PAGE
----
We interrogated variant data for the 49,960 individuals with WES from the UKB to identify a ‘strict’ set of reported pathogenic missense and LOF variants (that is, those with at least two stars in ClinVar and no conflicting interpretations) as well as a set of likely pathogenic LOF variants (that is, those in genes for which truncating variants are known to cause disease) according to current ACMG guidelines19 (see Supplementary Methods). We identified 548 such variants (315 reported pathogenic, 233 likely pathogenic) in 992 carriers from the sample of 49,960 individuals (Supplementary Table 8). Nine individuals carried variants in two genes. Of note, 37 of the likely pathogenic variants would qualify as previously reported pathogenic variants using a broader definition (Supplementary Table 9). Pathogenic or likely pathogenic variants were observed in 47 out of 59 genes listed in ACMG59, with a median number of 4 variants per gene and a median of 7 carriers per gene (these calculations included the 12 genes for which there were no observed carriers). Overall, 2.0% of the sequenced individuals carry a reportable pathogenic or likely pathogenic variant in at least one gene from the 59 gene set of ACMG59. Using the same methodology for data from 91,514 participants from the DiscovEHR study20 that have been sequenced to date, we observed a slightly higher percentage of individuals, 2.76%, who carry a potentially actionable rare pathogenic or likely pathogenic variant in the 59 gene set of ACMG59 (Supplementary Table 10). This difference may reflect differences between a study of individuals who seek clinical care (DiscovEHR) and a population-based study not ascertained in the context of active clinical care (UKB).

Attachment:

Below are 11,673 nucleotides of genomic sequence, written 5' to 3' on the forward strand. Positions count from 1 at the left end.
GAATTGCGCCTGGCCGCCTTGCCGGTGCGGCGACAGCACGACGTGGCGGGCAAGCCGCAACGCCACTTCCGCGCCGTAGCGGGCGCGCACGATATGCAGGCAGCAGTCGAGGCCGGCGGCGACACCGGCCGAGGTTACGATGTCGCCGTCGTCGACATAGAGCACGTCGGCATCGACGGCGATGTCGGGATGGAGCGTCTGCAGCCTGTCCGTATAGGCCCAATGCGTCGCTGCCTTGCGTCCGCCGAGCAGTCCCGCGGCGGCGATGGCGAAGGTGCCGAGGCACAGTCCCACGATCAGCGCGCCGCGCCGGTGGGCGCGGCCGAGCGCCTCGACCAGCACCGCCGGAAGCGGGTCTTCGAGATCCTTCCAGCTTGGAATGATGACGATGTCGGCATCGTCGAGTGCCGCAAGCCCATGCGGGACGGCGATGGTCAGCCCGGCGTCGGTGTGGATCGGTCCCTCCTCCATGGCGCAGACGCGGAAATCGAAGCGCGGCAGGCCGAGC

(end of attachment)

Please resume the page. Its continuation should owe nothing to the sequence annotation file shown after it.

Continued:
Among the 47 reportable genes from the 59 gene set of ACMG59, variants in cancer-associated genes were the most prevalent in UKB with WES; BRCA2 (93 variants, 166 carriers), BRCA1 (39 variants, 59 carriers), PMS2 (21 variants, 59 carriers) and MSH6 (35 variants, 52 carriers); and variants in LDLR, which is associated with familial hypercholesterolaemia (Mendelian inheritance in man (MIM) code 143890), were the second most prevalent (35 variants, 68 carriers). Cardiac dysfunction disorders were also highly represented mainly by variants in KCNQ1, which causes long QT syndrome (MIM192500) (25 variants, 55 carriers), PKP2, which causes arrhythmogenic right ventricular dysplasia (MIM 609040) (21 variants, 54 carriers), and MYBPC3, which causes cardiomyopathy (MIM 115197) (25 variants, 50 carriers) (Supplementary Fig. 6a). Of the 992 carriers of medically actionable pathogenic variants, 985 were heterozygous for pathogenic variants in genes that are responsible for dominant conditions. Additionally, we identified six individuals who were homozygous for pathogenic variants in genes associated with autosomal recessive disorders (familial adenomatous polyposis 2, MIM 608456) and mismatch repair cancer syndrome (MIM 276300), which are caused by to biallelic pathogenic variants in MUTYH and PMS2, respectively) and one individual who was hemizygous for an X-linked condition (Fabry disease (MIM 301500), which is caused by pathogenic variants in GLA). Indeed, the male individual who was hemizygous for the pathogenic variant (c.335G>A; p.Arg112His) in GLA has diagnoses of angina pectoris, atrial fibrillation, chest pain and chronic ischaemic heart disease. Similarly, one individual who was homozygous for a pathogenic missense variant (c.1145G>A; p.Gly382Asp) in MUTYH has a history of benign neoplasm of the colon, diverticular disease of the intestine, colonic polyps and intestinal obstruction. These examples illustrate how the extensive health data available for UKB participants provide a valuable resource to assess variant pathogenicity and disease risk at the population level, and the potential to model outcomes for individuals who have pathogenic variants.